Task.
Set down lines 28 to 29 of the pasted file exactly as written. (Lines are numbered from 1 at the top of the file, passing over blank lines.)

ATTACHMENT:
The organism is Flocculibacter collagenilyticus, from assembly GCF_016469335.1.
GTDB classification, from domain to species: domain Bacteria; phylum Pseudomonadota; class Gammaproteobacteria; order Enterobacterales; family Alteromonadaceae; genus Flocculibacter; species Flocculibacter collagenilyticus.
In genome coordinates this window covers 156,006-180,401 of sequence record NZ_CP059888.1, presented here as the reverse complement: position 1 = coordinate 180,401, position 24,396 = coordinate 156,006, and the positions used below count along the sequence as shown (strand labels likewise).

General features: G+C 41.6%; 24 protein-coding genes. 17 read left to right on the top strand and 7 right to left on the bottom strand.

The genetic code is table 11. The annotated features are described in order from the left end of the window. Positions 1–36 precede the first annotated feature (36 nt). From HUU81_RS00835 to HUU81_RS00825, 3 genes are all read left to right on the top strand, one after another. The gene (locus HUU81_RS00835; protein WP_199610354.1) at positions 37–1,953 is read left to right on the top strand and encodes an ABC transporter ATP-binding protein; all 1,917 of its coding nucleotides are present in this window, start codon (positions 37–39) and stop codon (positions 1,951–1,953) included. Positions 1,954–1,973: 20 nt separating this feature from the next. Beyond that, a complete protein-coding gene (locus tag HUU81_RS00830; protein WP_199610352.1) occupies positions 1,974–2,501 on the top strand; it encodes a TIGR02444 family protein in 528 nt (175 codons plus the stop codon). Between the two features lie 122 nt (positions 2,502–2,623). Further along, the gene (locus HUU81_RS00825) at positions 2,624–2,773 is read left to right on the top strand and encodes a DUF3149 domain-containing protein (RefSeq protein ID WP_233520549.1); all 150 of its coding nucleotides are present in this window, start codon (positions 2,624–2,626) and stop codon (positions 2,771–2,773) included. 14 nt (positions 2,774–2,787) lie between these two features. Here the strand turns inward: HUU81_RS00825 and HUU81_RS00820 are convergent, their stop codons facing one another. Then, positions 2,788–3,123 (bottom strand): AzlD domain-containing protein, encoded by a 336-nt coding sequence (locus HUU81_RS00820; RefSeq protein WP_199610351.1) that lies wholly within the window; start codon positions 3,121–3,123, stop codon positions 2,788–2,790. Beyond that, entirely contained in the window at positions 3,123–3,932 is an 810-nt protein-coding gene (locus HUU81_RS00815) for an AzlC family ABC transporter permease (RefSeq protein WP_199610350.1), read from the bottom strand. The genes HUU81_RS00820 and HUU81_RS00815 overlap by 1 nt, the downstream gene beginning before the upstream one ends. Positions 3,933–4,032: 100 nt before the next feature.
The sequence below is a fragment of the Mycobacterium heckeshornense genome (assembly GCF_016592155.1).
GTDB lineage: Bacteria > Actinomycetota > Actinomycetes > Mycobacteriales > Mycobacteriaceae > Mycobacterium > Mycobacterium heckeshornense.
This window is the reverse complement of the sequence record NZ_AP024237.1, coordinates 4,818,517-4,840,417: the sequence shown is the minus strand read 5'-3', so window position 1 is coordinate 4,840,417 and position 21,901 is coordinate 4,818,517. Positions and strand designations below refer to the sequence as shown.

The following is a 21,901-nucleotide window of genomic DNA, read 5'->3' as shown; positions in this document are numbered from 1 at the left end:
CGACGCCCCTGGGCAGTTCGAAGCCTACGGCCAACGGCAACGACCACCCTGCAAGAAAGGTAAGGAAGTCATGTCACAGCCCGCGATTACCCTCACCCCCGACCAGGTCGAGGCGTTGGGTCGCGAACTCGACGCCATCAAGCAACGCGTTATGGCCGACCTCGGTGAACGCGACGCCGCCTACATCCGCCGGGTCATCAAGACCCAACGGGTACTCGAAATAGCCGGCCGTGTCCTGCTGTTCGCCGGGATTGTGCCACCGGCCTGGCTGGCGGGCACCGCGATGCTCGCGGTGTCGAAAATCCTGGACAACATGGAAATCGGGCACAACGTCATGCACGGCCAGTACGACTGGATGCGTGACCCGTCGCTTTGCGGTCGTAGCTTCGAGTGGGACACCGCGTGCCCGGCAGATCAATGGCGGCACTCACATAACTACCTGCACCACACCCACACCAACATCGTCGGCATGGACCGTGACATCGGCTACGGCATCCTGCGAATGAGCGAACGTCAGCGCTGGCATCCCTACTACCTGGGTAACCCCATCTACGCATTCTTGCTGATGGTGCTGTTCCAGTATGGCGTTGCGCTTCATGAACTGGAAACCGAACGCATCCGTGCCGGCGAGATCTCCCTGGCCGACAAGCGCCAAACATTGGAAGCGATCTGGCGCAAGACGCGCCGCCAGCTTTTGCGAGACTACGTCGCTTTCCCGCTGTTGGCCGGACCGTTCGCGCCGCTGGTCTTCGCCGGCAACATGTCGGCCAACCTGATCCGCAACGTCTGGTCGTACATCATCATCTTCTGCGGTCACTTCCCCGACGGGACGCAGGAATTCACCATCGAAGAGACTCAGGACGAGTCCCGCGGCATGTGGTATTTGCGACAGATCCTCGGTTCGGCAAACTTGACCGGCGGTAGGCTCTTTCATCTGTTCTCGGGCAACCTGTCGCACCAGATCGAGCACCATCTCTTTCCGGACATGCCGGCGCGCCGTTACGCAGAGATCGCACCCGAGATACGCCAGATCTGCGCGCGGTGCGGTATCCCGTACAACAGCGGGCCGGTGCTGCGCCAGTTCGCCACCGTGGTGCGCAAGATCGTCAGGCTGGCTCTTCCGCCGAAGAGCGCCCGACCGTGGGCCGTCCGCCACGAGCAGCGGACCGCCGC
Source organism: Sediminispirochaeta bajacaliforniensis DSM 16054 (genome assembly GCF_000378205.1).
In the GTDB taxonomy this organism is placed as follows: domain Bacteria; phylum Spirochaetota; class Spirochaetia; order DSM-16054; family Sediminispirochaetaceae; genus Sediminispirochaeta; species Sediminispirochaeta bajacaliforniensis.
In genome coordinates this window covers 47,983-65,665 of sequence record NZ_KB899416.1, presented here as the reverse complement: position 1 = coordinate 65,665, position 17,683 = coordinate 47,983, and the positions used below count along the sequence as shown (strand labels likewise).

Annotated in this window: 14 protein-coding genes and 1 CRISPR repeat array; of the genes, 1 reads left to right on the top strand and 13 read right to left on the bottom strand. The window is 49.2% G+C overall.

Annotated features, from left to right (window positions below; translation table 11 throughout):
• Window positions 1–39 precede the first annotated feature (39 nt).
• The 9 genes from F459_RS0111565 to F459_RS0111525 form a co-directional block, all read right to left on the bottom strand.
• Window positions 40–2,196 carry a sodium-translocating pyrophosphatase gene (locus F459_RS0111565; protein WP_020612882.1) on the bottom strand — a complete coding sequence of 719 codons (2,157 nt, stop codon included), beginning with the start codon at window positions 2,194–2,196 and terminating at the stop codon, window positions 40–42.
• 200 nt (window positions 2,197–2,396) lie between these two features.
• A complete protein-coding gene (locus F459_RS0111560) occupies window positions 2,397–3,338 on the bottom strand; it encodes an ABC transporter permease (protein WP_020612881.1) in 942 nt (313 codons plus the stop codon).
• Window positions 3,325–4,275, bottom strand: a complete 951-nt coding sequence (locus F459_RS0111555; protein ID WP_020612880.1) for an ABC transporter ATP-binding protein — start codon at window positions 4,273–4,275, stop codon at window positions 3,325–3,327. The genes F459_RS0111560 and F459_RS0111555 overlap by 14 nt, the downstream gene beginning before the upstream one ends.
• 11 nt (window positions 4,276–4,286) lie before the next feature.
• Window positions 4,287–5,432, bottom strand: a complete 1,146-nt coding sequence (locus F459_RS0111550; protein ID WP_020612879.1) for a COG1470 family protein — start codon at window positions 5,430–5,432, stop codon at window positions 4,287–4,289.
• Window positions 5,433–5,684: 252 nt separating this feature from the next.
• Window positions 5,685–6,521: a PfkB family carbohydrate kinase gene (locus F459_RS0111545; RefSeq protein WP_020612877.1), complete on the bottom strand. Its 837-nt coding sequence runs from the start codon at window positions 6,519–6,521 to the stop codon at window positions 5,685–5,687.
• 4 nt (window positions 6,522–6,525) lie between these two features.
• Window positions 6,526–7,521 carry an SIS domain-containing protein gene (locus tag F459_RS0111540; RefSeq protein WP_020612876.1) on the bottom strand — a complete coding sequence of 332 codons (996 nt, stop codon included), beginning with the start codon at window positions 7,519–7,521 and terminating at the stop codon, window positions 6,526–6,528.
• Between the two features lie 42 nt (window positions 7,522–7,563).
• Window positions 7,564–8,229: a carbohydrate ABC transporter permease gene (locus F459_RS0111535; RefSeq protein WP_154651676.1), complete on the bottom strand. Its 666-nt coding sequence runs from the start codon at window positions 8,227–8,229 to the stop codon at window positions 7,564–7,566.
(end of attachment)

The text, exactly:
• Between the two features lie 42 nt (window positions 7,522–7,563).
• Window positions 7,564–8,229: a carbohydrate ABC transporter permease gene (locus F459_RS0111535; RefSeq protein WP_154651676.1), complete on the bottom strand. Its 666-nt coding sequence runs from the start codon at window positions 8,227–8,229 to the stop codon at window positions 7,564–7,566.